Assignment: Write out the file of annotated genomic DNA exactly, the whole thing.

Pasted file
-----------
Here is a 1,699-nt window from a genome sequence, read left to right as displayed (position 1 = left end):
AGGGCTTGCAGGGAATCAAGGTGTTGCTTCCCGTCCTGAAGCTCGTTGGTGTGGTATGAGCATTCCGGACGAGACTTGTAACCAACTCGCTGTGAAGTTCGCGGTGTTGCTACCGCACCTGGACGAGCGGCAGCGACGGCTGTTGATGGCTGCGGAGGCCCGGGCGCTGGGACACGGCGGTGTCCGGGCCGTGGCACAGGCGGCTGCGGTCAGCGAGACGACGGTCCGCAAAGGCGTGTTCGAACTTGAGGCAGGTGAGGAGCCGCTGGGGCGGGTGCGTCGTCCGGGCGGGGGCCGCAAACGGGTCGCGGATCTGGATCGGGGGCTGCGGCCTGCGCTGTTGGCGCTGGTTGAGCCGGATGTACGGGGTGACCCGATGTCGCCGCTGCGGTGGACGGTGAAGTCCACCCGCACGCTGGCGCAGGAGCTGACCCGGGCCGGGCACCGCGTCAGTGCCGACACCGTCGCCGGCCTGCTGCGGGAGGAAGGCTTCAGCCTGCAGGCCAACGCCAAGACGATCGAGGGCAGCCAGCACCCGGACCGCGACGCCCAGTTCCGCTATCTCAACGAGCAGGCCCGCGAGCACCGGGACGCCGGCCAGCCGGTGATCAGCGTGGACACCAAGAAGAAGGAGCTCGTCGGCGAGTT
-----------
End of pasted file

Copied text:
Here is a 1,699-nt window from a genome sequence, read left to right as displayed (position 1 = left end):
AGGGCTTGCAGGGAATCAAGGTGTTGCTTCCCGTCCTGAAGCTCGTTGGTGTGGTATGAGCATTCCGGACGAGACTTGTAACCAACTCGCTGTGAAGTTCGCGGTGTTGCTACCGCACCTGGACGAGCGGCAGCGACGGCTGTTGATGGCTGCGGAGGCCCGGGCGCTGGGACACGGCGGTGTCCGGGCCGTGGCACAGGCGGCTGCGGTCAGCGAGACGACGGTCCGCAAAGGCGTGTTCGAACTTGAGGCAGGTGAGGAGCCGCTGGGGCGGGTGCGTCGTCCGGGCGGGGGCCGCAAACGGGTCGCGGATCTGGATCGGGGGCTGCGGCCTGCGCTGTTGGCGCTGGTTGAGCCGGATGTACGGGGTGACCCGATGTCGCCGCTGCGGTGGACGGTGAAGTCCACCCGCACGCTGGCGCAGGAGCTGACCCGGGCCGGGCACCGCGTCAGTGCCGACACCGTCGCCGGCCTGCTGCGGGAGGAAGGCTTCAGCCTGCAGGCCAACGCCAAGACGATCGAGGGCAGCCAGCACCCGGACCGCGACGCCCAGTTCCGCTATCTCAACGAGCAGGCCCGCGAGCACCGGGACGCCGGCCAGCCGGTGATCAGCGTGGACACCAAGAAGAAGGAGCTCGTCGGCGAGTT